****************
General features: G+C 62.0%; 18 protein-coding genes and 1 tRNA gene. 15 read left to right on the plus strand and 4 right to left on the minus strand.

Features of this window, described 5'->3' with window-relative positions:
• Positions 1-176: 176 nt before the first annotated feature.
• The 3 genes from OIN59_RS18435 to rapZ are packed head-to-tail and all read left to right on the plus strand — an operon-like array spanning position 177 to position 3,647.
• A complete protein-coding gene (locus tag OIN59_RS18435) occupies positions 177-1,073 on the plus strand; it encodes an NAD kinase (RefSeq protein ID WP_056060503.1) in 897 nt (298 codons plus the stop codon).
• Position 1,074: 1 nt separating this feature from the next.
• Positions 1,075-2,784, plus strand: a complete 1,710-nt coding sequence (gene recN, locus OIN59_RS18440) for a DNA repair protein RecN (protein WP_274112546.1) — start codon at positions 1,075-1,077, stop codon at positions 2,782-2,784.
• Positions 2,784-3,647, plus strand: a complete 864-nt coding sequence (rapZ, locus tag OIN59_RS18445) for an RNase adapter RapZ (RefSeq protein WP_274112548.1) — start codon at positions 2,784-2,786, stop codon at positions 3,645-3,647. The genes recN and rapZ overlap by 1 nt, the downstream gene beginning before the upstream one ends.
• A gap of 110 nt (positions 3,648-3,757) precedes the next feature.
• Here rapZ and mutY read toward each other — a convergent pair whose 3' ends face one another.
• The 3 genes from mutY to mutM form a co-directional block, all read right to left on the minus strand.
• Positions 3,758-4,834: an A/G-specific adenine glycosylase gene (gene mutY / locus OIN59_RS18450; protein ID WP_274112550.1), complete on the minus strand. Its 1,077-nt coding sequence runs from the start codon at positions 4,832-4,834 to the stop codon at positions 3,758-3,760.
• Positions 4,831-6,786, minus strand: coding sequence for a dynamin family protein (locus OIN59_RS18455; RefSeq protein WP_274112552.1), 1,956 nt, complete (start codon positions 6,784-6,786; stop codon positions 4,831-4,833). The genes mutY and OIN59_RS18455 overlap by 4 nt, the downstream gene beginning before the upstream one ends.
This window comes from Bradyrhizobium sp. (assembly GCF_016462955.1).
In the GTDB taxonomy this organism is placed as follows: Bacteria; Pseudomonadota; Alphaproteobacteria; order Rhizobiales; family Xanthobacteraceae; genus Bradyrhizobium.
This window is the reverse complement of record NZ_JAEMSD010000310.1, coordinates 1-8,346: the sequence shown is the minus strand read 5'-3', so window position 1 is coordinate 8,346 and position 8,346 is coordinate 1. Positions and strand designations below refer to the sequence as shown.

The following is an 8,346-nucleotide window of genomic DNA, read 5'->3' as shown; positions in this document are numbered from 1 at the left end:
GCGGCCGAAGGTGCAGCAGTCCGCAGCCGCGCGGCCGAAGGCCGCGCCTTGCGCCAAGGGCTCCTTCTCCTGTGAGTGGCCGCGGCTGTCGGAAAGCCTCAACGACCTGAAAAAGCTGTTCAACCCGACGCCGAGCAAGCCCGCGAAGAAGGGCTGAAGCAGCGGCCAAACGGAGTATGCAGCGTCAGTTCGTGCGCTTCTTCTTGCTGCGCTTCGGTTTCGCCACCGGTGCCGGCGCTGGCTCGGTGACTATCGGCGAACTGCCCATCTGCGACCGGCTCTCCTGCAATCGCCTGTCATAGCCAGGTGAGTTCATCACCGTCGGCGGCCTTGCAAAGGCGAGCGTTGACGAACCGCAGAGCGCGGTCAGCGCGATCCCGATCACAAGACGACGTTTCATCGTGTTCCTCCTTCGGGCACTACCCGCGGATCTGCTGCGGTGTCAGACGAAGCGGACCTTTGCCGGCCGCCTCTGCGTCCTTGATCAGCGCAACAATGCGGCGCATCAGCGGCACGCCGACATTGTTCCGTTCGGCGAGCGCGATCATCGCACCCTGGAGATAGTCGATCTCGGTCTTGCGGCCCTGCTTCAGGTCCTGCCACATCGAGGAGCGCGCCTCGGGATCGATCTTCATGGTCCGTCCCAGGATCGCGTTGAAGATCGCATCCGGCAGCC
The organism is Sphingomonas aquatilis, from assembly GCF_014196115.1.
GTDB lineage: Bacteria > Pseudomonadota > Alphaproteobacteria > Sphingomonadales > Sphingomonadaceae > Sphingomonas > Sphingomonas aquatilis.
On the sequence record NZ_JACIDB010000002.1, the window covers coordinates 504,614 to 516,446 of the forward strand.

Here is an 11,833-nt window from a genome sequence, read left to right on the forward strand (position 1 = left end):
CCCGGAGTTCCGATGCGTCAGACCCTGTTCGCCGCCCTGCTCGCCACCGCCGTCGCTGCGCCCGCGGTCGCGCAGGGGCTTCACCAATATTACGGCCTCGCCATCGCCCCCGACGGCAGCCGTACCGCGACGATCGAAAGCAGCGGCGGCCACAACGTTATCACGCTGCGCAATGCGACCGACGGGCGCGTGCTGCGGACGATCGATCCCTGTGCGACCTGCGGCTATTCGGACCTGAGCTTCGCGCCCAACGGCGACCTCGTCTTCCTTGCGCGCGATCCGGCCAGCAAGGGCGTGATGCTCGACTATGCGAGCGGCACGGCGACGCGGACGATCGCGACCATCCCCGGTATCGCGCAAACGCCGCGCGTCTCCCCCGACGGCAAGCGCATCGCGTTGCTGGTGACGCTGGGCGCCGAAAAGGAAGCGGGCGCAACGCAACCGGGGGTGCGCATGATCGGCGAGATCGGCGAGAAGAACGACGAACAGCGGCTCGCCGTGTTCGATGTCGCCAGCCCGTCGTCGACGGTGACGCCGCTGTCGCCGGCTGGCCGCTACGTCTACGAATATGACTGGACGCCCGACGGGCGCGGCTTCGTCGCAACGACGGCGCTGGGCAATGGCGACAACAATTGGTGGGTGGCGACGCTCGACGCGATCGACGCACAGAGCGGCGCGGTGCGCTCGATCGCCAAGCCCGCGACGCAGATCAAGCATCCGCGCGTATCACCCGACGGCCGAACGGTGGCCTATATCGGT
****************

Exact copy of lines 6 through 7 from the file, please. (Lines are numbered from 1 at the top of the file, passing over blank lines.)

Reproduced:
• Position 1,074: 1 nt separating this feature from the next.
• Positions 1,075-2,784, plus strand: a complete 1,710-nt coding sequence (gene recN, locus OIN59_RS18440) for a DNA repair protein RecN (protein WP_274112546.1) — start codon at positions 1,075-1,077, stop codon at positions 2,782-2,784.